Though hiring remote comes with a unique set of challenges, it also allows for flexibility for how a team can be scaled.
Once talent has been obtained, retaining it is the next thing to worry about. There’s an endless sea of opportunities within the startup ecosystem.
There are also numerous ways to retain your startup talent. Oftentimes it's as simple as having an interesting product that truly makes them passionate about their work. Balancing an enjoyable work environment with sufficient benefits is key here.
2. Managing Innovation
Truly innovative ideas are the fuel for any successful startup. Whether a company will ‘make it or break it’ often boils down to whether something new is being brought to the table.
A startup can’t afford to think in three or five-year cycles as their limited resources don’t allow them that privilege. Ideas need to come quickly for a tech startup to survive.
This can be a challenge for CTOs that is overlooked. Ideas need to be tested and validated to ensure they are innovative, a great CTO has to be able to produce innovative ideas and be ready to pivot them whenever required.
The process of managing your company's innovation is easier said than done.It comes down to creating a company-wide culture that promotes innovation for everybody involved.
For a CTO to be an effective leader at a startup, they need to actively encourage their team to bring forward new ideas to make the product they are building more groundbreaking.
3. Managing Priorities
Project management can be one of the hardest parts of developing software. There are many philosophies describing exact methods for overseeing development. But there is one thing that can consistently derail a project: feature creep.
This is when a development team continues to add more to their planned feature list until the project becomes impossible to actualize. When crafting and executing innovative ideas, it’s difficult to balance a realistic product or service with an idealistic vision of one.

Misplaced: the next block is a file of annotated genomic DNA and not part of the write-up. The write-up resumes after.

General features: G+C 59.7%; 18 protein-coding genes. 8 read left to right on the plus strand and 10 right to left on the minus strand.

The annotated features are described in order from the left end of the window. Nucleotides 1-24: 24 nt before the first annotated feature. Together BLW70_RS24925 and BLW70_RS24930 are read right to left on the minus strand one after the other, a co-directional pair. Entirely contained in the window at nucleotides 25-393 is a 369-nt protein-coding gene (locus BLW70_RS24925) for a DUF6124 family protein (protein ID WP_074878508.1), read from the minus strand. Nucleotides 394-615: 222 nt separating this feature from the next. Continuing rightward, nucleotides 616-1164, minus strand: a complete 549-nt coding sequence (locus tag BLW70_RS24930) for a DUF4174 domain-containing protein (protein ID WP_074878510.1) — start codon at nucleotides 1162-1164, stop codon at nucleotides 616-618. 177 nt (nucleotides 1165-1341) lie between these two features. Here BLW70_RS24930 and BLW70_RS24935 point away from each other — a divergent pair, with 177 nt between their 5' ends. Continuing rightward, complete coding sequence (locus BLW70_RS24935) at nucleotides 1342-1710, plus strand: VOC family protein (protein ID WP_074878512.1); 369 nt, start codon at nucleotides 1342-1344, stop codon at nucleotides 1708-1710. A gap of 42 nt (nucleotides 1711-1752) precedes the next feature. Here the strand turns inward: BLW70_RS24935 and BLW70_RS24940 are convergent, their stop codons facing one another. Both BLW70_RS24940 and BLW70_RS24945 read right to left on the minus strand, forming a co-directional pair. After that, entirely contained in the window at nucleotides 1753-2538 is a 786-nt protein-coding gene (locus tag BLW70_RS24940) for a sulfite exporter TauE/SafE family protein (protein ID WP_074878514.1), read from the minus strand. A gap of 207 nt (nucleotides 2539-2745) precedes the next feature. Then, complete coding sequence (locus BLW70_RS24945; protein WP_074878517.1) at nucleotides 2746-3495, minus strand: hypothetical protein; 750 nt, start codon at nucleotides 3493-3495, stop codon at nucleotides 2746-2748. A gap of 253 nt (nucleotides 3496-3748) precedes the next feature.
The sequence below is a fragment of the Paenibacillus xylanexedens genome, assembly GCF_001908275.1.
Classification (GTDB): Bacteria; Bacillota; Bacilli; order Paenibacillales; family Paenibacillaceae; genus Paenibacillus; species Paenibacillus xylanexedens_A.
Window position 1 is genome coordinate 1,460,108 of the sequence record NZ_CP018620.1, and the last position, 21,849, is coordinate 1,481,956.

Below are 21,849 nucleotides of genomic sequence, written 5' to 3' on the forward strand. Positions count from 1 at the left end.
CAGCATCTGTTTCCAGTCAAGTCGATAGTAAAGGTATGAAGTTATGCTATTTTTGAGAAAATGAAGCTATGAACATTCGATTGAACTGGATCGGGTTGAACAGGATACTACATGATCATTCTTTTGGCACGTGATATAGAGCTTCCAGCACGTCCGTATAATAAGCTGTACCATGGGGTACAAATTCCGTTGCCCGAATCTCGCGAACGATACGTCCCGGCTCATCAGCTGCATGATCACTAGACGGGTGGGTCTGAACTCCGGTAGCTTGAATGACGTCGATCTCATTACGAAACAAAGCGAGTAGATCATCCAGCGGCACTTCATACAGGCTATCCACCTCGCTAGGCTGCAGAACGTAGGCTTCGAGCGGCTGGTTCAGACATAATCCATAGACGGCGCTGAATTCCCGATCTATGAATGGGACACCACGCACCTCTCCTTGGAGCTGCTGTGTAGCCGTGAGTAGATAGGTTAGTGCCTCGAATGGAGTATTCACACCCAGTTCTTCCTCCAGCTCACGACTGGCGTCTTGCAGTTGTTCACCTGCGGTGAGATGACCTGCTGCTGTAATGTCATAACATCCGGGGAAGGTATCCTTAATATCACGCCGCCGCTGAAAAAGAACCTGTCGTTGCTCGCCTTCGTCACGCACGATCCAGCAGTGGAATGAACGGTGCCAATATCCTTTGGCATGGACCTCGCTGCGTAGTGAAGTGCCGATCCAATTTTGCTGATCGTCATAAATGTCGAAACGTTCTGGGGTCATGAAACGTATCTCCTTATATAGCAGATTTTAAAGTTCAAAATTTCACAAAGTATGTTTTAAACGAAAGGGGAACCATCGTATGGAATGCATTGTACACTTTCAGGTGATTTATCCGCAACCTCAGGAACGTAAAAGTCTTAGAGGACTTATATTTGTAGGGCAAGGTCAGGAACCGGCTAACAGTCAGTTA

Good CTOs know how to manage expectations, and translate this into effective project management.
By focusing on what can be achieved in a timely manner, and prioritizing features that will have the most impact, a CTO can successfully balance the development plan with what matters most for the company.
Startups are by definition risky.
They revolve around an entrepreneurial mission to develop a unique product and an invested hope that it will perform well on the market. That said, more than hope is necessary to manifest a creative vision.
This is where CTOs come in. A CTO can manage the technical aspects of your company’s vision, bring an advantageous skill set, and be prepared to tackle the routine challenges involved in their duties.
Having a qualified CTO on your team is essential to seeing your startup reach new heights and develop important projects.
Frequently Asked Questions
If you’re looking for some information, but can’t find it here, please contact us.
Go to FAQ
While a chief executive officer (CEO) may make the high-stakes decisions that have to be made for a company, in a tech-oriented industry chief technology officers (CTOs) largely inform these decisions.
A CTO should have a customer-centric mindset, team management skills, prior experience with startups, as well as various other skills related to tech, negotiation, problem-solving, and strategy.
The top three challenges of a CTO are managing talent, innovation, and project priorities.